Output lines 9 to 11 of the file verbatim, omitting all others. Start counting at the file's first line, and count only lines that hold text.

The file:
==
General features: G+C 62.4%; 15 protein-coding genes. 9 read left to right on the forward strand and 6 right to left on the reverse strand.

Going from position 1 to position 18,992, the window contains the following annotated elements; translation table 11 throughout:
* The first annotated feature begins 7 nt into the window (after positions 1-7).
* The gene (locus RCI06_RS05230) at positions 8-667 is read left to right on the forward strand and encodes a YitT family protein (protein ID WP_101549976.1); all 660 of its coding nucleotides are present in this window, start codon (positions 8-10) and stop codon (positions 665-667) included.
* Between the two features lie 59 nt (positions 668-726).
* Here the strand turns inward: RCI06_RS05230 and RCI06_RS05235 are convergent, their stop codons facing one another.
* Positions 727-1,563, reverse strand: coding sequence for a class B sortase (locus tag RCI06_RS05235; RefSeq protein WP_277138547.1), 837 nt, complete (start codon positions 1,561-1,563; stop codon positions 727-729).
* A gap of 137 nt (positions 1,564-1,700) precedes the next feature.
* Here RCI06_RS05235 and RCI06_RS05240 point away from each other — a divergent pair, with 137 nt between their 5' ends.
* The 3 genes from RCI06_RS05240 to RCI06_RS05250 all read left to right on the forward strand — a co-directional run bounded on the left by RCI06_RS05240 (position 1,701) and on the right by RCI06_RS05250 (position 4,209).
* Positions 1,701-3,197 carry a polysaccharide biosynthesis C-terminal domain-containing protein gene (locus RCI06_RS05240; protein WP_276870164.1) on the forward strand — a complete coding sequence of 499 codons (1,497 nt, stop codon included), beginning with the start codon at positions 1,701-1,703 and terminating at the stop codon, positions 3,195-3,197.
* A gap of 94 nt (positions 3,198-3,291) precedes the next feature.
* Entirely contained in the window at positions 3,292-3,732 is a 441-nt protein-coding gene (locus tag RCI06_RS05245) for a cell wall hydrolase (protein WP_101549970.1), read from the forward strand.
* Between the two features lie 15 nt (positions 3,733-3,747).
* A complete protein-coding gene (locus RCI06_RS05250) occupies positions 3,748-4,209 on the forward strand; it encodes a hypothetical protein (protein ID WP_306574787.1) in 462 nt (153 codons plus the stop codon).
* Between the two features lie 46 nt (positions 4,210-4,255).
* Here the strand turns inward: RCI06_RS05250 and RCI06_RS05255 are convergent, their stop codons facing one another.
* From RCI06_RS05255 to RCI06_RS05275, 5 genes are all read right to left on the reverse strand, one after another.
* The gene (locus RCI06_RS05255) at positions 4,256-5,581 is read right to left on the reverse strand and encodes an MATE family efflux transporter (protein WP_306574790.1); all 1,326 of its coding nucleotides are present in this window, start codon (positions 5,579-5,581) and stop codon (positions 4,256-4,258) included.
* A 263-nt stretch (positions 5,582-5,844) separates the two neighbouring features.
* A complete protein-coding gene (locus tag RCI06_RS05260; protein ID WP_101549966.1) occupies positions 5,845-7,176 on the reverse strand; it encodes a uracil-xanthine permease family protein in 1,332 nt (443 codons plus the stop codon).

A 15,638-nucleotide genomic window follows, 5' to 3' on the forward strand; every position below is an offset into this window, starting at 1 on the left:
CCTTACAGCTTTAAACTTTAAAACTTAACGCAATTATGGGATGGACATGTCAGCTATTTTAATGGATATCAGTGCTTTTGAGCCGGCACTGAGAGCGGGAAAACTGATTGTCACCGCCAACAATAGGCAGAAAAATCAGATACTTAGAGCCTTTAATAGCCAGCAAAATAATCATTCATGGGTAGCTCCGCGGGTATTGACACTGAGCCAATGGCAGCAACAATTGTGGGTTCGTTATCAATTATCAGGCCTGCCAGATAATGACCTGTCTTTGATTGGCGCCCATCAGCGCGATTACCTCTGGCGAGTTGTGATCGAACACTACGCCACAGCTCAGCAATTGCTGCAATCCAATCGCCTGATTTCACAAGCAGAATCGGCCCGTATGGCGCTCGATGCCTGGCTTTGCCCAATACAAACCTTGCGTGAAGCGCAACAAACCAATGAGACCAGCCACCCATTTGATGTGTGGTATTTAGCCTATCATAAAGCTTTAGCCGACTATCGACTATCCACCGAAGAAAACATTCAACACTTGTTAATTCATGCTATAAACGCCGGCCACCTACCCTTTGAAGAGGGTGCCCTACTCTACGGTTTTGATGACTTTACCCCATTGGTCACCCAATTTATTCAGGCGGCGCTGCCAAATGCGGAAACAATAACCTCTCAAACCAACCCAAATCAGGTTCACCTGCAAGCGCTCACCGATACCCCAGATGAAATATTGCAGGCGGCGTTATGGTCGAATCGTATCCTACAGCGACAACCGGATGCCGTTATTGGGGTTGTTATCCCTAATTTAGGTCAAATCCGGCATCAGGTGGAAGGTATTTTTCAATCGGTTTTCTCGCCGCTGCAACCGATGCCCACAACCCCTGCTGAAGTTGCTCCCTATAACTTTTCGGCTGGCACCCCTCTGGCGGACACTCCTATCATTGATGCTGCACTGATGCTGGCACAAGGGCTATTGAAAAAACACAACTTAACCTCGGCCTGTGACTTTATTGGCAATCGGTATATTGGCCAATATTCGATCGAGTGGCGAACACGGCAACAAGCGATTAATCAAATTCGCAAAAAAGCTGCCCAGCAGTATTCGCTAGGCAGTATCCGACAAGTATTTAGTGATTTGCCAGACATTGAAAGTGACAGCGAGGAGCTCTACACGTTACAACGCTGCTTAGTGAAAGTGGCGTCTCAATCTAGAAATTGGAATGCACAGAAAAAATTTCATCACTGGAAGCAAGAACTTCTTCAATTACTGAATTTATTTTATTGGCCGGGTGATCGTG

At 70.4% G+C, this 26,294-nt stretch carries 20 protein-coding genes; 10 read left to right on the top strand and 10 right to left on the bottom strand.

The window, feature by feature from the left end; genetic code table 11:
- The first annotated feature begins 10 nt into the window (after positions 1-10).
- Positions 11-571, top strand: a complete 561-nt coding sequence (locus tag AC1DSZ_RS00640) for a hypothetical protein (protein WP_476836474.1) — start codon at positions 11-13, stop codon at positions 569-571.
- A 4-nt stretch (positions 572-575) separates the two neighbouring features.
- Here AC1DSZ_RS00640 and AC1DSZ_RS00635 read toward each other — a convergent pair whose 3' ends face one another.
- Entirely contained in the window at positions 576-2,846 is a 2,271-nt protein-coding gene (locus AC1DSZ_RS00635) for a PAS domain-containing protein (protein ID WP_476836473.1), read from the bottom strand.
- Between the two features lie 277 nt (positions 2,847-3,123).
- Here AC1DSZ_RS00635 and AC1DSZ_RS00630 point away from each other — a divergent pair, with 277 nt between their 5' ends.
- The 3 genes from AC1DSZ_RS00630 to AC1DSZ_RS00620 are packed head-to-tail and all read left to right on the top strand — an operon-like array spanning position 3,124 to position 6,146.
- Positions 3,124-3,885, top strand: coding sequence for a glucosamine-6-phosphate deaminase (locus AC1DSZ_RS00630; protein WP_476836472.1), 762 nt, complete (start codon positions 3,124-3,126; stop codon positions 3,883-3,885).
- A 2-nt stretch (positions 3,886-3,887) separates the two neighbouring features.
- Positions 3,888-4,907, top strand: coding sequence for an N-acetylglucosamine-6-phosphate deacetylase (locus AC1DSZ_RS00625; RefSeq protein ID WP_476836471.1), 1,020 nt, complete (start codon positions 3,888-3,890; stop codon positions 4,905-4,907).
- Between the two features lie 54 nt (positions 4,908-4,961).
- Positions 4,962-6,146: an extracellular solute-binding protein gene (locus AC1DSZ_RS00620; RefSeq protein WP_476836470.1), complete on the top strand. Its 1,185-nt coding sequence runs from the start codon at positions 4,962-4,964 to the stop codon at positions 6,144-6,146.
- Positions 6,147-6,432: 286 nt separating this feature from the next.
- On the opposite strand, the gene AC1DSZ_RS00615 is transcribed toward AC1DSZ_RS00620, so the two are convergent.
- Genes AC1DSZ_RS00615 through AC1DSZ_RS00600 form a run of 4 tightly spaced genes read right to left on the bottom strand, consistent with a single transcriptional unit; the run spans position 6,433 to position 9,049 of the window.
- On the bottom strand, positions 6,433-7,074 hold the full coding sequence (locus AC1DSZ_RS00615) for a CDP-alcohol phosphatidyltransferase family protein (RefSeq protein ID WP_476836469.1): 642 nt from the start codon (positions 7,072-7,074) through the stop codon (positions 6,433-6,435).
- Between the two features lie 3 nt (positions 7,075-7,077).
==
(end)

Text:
* Here RCI06_RS05235 and RCI06_RS05240 point away from each other — a divergent pair, with 137 nt between their 5' ends.
* The 3 genes from RCI06_RS05240 to RCI06_RS05250 all read left to right on the forward strand — a co-directional run bounded on the left by RCI06_RS05240 (position 1,701) and on the right by RCI06_RS05250 (position 4,209).
* Positions 1,701-3,197 carry a polysaccharide biosynthesis C-terminal domain-containing protein gene (locus RCI06_RS05240; protein WP_276870164.1) on the forward strand — a complete coding sequence of 499 codons (1,497 nt, stop codon included), beginning with the start codon at positions 1,701-1,703 and terminating at the stop codon, positions 3,195-3,197.